The International Electrotechnical Commission (IEC) documents use a totally different nomenclature to describe the electrical potential between phase conductors and earth than the National Electrical Code (NEC).
Adequacy of reducing washers questioned When removing concentric or eccentric knockouts from a sheet-metal enclosure, it sometimes happens that a larger size than desired comes out or the only available knockout is larger than needed.
Understand related systems and learn important cues Why do many contractors continue to avoid scheduling the fire alarm system installation inspection? Is it because they know the system might fail the acceptance test and, as such, would thereby delay occupancy?
Interpreting swimming pool code requirements The May 2005 Code Applications column, “Going For a Swim,” contained information on a major change in Article 680 for the 2005 National Electrical Code (NEC) concerning the construction requirements of fiberglass pools, vinyl-lined pools and concrete pool
ARC-FAULT CIRCUIT INTERRUPTERS (AFCIs) first made their appearance in the National Electrical Code (NEC) in 1999, with a mandatory effective date of Jan. 1, 2002. Research—conducted by Underwriters Laboratories Inc. (UL) for the U.S.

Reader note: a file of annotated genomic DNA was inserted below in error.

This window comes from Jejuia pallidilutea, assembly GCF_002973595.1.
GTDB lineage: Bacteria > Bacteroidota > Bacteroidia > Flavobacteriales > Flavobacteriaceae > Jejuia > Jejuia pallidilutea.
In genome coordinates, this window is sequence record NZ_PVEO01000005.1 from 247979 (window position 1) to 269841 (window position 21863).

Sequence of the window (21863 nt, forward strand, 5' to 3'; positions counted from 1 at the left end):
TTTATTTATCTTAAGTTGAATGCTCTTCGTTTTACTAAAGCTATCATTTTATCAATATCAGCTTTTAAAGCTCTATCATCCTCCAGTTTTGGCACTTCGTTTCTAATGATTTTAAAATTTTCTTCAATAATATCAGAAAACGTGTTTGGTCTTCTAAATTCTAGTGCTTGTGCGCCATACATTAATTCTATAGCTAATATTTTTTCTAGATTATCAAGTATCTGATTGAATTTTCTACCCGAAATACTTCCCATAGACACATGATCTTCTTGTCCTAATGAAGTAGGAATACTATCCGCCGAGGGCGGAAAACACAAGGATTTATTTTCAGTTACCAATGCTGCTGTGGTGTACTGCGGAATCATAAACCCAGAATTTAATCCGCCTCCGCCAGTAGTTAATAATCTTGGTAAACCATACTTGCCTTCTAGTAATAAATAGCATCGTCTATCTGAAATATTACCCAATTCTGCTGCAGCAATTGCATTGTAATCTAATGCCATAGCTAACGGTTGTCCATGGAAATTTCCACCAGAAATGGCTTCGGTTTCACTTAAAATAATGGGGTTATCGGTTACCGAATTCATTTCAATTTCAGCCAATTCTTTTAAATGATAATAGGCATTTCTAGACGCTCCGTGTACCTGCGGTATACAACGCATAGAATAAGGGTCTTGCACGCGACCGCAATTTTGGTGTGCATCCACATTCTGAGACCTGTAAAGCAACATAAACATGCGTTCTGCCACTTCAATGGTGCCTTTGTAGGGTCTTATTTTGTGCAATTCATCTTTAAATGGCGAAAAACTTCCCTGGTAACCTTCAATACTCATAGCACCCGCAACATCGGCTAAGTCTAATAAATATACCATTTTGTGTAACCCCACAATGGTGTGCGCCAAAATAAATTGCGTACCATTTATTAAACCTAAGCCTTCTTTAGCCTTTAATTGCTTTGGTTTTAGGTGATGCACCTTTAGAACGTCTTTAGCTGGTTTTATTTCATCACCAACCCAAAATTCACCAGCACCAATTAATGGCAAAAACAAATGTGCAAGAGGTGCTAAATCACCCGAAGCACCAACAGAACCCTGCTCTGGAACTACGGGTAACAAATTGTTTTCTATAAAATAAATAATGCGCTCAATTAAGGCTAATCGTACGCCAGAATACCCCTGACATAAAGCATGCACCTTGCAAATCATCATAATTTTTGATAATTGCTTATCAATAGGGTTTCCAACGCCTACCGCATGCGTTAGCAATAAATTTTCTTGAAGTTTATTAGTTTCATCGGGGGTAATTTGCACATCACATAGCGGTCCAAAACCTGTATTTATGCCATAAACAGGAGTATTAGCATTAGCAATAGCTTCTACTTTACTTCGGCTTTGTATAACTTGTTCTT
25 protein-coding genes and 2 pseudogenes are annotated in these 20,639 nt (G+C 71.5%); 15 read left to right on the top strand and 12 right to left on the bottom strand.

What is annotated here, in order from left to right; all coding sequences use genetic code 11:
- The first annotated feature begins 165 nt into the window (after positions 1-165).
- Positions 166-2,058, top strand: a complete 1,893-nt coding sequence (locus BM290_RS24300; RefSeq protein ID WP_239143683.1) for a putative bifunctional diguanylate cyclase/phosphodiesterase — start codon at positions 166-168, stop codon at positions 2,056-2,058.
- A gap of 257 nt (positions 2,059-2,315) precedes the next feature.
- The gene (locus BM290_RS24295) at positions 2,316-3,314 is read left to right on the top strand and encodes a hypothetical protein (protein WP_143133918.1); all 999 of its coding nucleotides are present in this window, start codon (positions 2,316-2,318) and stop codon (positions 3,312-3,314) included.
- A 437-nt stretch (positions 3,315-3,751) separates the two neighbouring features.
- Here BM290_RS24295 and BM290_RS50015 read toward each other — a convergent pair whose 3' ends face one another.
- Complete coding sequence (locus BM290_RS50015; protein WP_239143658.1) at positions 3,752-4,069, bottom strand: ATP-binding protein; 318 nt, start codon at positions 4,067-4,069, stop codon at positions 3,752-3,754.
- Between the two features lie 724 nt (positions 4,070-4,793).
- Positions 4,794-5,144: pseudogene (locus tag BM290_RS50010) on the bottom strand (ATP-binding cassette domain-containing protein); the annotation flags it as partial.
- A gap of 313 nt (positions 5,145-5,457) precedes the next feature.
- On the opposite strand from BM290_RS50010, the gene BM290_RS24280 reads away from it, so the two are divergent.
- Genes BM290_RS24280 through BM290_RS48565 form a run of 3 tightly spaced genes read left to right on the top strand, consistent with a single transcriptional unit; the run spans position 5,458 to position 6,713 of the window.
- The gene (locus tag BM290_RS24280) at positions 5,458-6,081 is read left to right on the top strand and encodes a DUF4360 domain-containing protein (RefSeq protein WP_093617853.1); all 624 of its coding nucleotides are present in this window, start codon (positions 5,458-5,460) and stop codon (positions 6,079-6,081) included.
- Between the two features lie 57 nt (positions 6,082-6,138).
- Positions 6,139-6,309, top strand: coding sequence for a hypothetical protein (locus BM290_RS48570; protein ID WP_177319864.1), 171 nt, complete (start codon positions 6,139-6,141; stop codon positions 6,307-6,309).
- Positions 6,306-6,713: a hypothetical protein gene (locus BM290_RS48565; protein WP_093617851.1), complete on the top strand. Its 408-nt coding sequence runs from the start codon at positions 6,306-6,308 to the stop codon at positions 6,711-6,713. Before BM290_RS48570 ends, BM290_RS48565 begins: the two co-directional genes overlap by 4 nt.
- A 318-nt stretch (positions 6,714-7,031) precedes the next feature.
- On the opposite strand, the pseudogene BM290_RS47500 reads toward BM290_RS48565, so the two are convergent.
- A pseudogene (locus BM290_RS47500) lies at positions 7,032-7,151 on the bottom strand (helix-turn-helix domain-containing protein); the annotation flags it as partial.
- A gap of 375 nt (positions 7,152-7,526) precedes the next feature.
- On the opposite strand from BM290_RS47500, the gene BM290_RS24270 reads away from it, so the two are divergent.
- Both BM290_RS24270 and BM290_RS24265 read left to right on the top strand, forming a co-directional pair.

Seismic requirements for electrical installations Concern about earthquakes and their impact on buildings and facility operation is no longer limited to those regions of the United States, such as the West Coast, where seismic activity is common.
It’s hard to believe that electrical contractors still carry the “installer of product” stigma—especially when an ELECTRICAL CONTRACTOR report indicates that design/build projects account for 46 percent of contractor revenue.
Imagine an electrical contractor meeting a homebuyer at the builder’s sales office. The contractor walks through the plans for the new house and asks the homeowner for a description of his lifestyle, the way he wants to use his home, what he expects it to be able to do.
Protection for Type MC cable Q:Why does the National Electrical Code (NEC) require physical protection for Type MC cable where installed less than 1.25 inches from the surface for runs that are parallel to metal framing members, but this clearance is not required where the cable is pulled through pr
The use of design/build as a project delivery system continues to grow in the United States. However, the adoption of design/build in the public sector has lagged the private sector since its rediscovery in the 1990s.
220.14 Other Loads—All Occupancies Load calculation requirements are in Article 220 of the National Electrical Code (NEC). This article provides requirements for calculating branch-circuit, feeder and service loads. Article 220 is divided into five parts.